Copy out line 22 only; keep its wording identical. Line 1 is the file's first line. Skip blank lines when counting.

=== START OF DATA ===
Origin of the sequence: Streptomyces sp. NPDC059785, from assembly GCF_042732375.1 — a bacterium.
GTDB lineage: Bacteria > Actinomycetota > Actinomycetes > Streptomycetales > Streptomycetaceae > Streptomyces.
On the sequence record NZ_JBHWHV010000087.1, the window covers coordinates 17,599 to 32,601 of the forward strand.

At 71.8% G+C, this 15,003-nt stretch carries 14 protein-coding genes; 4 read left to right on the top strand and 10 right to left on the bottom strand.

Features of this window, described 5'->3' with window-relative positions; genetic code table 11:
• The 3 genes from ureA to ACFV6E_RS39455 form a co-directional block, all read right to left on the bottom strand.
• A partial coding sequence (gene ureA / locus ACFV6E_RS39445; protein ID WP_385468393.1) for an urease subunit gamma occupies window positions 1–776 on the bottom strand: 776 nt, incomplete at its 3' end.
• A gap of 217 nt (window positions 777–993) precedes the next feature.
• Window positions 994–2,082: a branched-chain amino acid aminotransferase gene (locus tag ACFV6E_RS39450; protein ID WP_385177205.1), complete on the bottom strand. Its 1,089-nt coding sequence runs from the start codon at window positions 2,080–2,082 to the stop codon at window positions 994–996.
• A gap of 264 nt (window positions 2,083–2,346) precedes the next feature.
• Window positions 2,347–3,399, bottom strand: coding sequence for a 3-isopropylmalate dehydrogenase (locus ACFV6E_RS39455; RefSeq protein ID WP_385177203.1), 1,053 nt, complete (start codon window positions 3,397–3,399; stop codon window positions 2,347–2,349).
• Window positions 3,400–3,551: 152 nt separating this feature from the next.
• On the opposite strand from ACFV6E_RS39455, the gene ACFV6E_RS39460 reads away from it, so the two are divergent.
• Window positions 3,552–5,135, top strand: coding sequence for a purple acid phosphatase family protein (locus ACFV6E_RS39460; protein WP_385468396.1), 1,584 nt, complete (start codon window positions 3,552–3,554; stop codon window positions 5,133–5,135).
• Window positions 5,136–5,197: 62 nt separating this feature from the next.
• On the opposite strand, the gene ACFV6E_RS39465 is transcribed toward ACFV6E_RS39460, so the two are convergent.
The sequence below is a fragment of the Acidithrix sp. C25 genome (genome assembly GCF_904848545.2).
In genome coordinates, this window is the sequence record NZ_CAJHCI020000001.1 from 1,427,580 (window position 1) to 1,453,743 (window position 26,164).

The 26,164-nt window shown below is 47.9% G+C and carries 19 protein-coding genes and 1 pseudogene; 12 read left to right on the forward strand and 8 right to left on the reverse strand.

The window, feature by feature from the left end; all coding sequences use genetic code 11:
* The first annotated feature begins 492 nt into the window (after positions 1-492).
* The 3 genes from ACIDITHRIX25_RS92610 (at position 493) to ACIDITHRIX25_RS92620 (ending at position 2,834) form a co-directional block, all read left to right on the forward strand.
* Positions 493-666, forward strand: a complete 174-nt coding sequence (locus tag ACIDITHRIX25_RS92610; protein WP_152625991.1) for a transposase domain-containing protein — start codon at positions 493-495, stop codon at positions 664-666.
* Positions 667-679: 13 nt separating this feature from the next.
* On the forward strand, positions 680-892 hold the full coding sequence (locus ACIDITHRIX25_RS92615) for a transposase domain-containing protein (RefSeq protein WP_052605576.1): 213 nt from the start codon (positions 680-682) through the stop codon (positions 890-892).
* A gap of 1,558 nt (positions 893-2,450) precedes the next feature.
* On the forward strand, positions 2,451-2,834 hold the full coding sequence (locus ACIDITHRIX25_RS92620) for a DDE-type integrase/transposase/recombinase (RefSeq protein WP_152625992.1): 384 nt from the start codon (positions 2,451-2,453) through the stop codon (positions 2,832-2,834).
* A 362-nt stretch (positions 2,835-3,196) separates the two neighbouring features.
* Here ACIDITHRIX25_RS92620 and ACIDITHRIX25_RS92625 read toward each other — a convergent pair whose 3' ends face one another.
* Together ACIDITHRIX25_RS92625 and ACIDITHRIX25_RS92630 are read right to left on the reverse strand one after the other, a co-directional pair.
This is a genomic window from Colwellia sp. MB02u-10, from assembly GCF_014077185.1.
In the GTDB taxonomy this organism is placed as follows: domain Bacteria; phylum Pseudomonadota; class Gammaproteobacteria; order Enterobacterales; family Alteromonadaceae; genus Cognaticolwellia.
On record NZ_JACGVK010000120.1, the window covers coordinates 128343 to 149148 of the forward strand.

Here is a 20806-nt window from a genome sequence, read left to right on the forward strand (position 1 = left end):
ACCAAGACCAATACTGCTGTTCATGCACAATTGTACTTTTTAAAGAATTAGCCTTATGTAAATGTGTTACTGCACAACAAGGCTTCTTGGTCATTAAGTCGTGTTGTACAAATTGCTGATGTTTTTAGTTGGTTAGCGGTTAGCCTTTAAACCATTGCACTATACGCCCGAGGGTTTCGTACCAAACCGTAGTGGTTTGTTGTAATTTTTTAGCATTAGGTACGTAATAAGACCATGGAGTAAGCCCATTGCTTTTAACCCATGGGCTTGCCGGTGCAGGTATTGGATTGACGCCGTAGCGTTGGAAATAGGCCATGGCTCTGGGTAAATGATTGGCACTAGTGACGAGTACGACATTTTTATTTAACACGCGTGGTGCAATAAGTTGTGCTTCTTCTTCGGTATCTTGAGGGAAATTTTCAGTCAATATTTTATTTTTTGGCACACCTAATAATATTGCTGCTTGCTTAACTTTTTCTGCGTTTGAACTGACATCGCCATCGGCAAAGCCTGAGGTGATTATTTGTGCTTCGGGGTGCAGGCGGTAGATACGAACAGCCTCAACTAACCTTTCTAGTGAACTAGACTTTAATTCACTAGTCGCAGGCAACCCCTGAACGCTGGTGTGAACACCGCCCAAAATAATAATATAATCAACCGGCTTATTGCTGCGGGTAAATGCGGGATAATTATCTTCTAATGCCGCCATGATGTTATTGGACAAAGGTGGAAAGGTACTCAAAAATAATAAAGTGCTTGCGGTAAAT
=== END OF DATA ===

* The 3 genes from ACIDITHRIX25_RS92610 (at position 493) to ACIDITHRIX25_RS92620 (ending at position 2,834) form a co-directional block, all read left to right on the forward strand.